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Letters to the editor, April 15


The Denton Record-Chronicle welcomes letters to the editor pertaining to the May 10 city and school elections. Letters must follow all regular submission rules. Election letters must be received in this office by 5 p.m. on Monday, April 28; none will be published after Saturday, May 3.


Poor people

Congressman Paul Ryan states that poor people in the United States are lazy and live primarily in the inner cities, the implication being that they are black or brown. What evidence does he have to support his assertions?

The inner-city assertion ignores the substantial poverty that exists in small-town and rural America. The implication that the poor are black or brown ignores the fact that 41 percent of America’s 50 million poor people are white.

Millions of the poor are not lazy: They work at minimum-wage jobs or are unable to find work.

It is offensive that these efforts to demonize poor people are used to justify cuts in programs that benefit them (such as food stamps, unemployment benefits and Medicaid).

The result of such program cuts is to increase poverty. Proof can be found in the fact that the states with the most conservative economic policies have the highest poverty rates.

Bob Michaelsen,



Vote for Dan Patrick

Thanks for your letter, Bill Reed [DRC, April 4]. I am not sure if it is not knowing the U.S. Constitution on your part, but nowhere does it say “separation of church and state.”

First Amendment: “Congress shall make no law respecting an establishment of religion, or prohibiting the free exercise thereof.”

So, if a child is given a minute of silence to pray or do whatever they feel, that is a wonderful freedom we enjoy in America.

Matter of fact, the First Amendment was put into place to guarantee people’s right to exercise their faith and not to be chastised like people in communist countries.

Does it irritate you, Bill, that children and adults have the right to publicly pray?

Voter ID policies have been a great move in the right direction; states that have voter ID laws showed an increase in minorities voting.

Perhaps Scott Campbell nailed the problem [DRC online April 4]: “Bill R., why do you think “low-income people (largely Latinos)” would have a problem getting a government issued ID? That is about the most racist thing I’ve heard. They are smarter and more industrious than you give them credit for.”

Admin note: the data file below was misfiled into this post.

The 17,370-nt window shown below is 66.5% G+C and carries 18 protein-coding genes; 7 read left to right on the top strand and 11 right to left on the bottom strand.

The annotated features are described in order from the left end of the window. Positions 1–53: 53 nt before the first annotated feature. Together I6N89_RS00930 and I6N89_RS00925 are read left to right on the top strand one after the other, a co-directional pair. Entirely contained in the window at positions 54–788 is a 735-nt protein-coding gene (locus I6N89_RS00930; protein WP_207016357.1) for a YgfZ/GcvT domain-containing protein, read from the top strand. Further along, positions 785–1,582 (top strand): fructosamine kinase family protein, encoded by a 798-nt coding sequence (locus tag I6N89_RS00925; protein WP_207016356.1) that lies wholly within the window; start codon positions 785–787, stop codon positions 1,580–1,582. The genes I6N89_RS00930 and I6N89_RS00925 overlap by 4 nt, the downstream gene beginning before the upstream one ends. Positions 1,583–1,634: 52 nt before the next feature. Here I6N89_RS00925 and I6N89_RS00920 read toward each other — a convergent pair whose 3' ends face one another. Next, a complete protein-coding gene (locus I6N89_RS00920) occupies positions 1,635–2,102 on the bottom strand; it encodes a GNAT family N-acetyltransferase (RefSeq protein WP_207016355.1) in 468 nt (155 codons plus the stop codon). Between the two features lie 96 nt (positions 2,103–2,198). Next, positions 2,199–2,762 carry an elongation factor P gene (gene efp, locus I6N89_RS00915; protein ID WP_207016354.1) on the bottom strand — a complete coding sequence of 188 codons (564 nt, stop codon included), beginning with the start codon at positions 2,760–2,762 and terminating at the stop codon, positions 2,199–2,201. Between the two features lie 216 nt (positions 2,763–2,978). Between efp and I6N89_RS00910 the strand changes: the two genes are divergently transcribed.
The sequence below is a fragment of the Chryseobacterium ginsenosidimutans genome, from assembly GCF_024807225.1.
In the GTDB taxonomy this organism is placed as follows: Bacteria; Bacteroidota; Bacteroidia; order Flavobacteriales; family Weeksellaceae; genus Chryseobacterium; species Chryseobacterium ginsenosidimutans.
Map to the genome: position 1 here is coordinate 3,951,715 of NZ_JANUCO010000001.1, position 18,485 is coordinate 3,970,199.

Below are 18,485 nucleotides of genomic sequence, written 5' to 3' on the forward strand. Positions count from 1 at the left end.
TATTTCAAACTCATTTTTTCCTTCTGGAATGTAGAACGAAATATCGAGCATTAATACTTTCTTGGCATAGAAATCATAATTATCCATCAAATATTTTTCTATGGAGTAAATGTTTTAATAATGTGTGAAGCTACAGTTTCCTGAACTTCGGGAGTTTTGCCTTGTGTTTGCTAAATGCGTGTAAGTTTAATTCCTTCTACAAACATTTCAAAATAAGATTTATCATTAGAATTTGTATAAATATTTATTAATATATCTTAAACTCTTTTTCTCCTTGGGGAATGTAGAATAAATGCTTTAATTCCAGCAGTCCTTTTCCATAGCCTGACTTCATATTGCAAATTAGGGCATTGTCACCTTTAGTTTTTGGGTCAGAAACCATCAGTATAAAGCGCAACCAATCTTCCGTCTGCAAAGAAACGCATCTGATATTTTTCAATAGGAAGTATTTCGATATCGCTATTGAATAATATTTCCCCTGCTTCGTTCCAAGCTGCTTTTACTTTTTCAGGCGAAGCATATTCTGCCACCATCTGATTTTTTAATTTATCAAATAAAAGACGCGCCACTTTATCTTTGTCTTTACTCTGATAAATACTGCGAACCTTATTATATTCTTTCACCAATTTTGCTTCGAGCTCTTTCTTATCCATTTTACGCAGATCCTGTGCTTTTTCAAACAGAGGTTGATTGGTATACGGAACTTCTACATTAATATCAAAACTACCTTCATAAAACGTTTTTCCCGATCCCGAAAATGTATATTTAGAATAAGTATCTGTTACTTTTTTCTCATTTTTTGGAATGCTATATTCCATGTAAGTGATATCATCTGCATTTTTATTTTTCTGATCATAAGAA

A question to Bill about Obamacare: If it is so good, then why did the Democrats and their contributors exempt themselves from having to use Obamacare?

These above subjects are just some of the reasons to vote for Dan Patrick for the next lieutenant governor.

Amy Mach,



Save our children

There are some courageous people locally who speak for abused children.

Court Appointed Special Advocates (CASA) of Denton County trains and works with community volunteers who provide life-altering court advocacy services for children in the worst situations — those who have been removed from their homes and placed in foster care because of the severe abuse or neglect they suffered at home.

Leonard Pitts is right, when budgets are being balanced, the voiceless and vulnerable are most affected.

John Hipple is right, there is a need to put our beliefs and passions to work by providing support to “unwanted” children.

April is Child Abuse Prevention Month and we encourage all residents of Denton County to hear Leonard and John’s voices and get involved in helping CASA save the lives of our community’s children.

We don’t believe these children are unwanted, we believe they are our future and we believe they deserve opportunities for a nurturing and fulfilling life, free of abuse.

We also believe that together, our community can make that happen. In 2013, 134 incredible volunteer child advocates provided these critical advocacy services to 451 children. However, there are still children who need a CASA.

We invite each and every person to get involved — be a CASA volunteer child advocate, be a donor, be an event volunteer. There are lots of ways you can make a difference in the life of a child.

Visit or call 940-243-2272 to get involved today.

Sherri Gideon,

executive director,

CASA of Denton County


Remember Iraq

Still alive and kicking since Sept. 11, 2012, is Benghazi. First and foremost to be blamed is President Obama.

Why? That’s who the tea party crackpots hate.

For what reason? He’s the man that socked it to McCain in one national election and romped on Romney in another.

For Obama to win a second term is a clear indicator the majority of Americans favor a tax increase on the wealthiest 1 percent. It points to a belief that most Americans favor letting women decide if they need an abortion and not the government. Then there’s same-sex marriage.

It’s too hard to fight these political doctrines. Instead, slam President Obama. If they smear him long and hard enough, they may turn the people against him to the extent that they will weaken the political doctrines they so hate.

Second is Hillary Clinton.

She is the most likely Democratic presidential candidate. Imagine the mortification of the conservative right to first have a black president followed by a female president.

There were four people killed in Benghazi; there were mistakes, and lies were told.

There were 3,528 Americans killed, 32,021 injured in the Iraqi war. There was the lie about nonexistent weapons of mass destruction and mistakes were made. They cost $3 trillion.

This does not include the cost of treating our wounded. It makes President Obama’s trips pale in contrast.

If the tea party can remember Benghazi longer than Texans remember the Alamo, why can’t they remember Iraq?

John Nance Garner,